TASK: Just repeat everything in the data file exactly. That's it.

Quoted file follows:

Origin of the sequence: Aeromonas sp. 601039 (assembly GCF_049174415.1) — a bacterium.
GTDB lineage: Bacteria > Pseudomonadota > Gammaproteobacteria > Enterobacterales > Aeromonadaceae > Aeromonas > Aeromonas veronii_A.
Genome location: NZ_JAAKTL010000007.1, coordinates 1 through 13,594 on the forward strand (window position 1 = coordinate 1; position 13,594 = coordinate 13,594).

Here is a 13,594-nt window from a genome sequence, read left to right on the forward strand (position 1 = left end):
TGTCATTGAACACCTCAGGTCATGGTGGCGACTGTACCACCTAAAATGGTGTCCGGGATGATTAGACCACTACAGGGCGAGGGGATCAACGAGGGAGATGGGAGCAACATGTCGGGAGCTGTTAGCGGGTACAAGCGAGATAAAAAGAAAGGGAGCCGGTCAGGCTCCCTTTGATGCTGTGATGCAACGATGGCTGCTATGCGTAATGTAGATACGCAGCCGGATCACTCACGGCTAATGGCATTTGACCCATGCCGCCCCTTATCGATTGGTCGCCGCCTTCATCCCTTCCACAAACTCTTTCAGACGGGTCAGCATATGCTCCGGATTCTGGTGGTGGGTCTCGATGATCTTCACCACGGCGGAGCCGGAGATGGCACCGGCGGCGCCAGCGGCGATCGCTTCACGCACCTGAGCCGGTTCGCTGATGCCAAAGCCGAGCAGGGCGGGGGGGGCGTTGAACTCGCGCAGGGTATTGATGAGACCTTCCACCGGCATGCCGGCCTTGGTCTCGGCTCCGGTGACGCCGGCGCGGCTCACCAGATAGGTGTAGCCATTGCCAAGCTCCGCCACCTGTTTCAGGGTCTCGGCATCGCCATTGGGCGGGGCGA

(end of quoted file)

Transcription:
Origin of the sequence: Aeromonas sp. 601039 (assembly GCF_049174415.1) — a bacterium.
GTDB lineage: Bacteria > Pseudomonadota > Gammaproteobacteria > Enterobacterales > Aeromonadaceae > Aeromonas > Aeromonas veronii_A.
Genome location: NZ_JAAKTL010000007.1, coordinates 1 through 13,594 on the forward strand (window position 1 = coordinate 1; position 13,594 = coordinate 13,594).

Here is a 13,594-nt window from a genome sequence, read left to right on the forward strand (position 1 = left end):
TGTCATTGAACACCTCAGGTCATGGTGGCGACTGTACCACCTAAAATGGTGTCCGGGATGATTAGACCACTACAGGGCGAGGGGATCAACGAGGGAGATGGGAGCAACATGTCGGGAGCTGTTAGCGGGTACAAGCGAGATAAAAAGAAAGGGAGCCGGTCAGGCTCCCTTTGATGCTGTGATGCAACGATGGCTGCTATGCGTAATGTAGATACGCAGCCGGATCACTCACGGCTAATGGCATTTGACCCATGCCGCCCCTTATCGATTGGTCGCCGCCTTCATCCCTTCCACAAACTCTTTCAGACGGGTCAGCATATGCTCCGGATTCTGGTGGTGGGTCTCGATGATCTTCACCACGGCGGAGCCGGAGATGGCACCGGCGGCGCCAGCGGCGATCGCTTCACGCACCTGAGCCGGTTCGCTGATGCCAAAGCCGAGCAGGGCGGGGGGGGCGTTGAACTCGCGCAGGGTATTGATGAGACCTTCCACCGGCATGCCGGCCTTGGTCTCGGCTCCGGTGACGCCGGCGCGGCTCACCAGATAGGTGTAGCCATTGCCAAGCTCCGCCACCTGTTTCAGGGTCTCGGCATCGCCATTGGGCGGGGCGA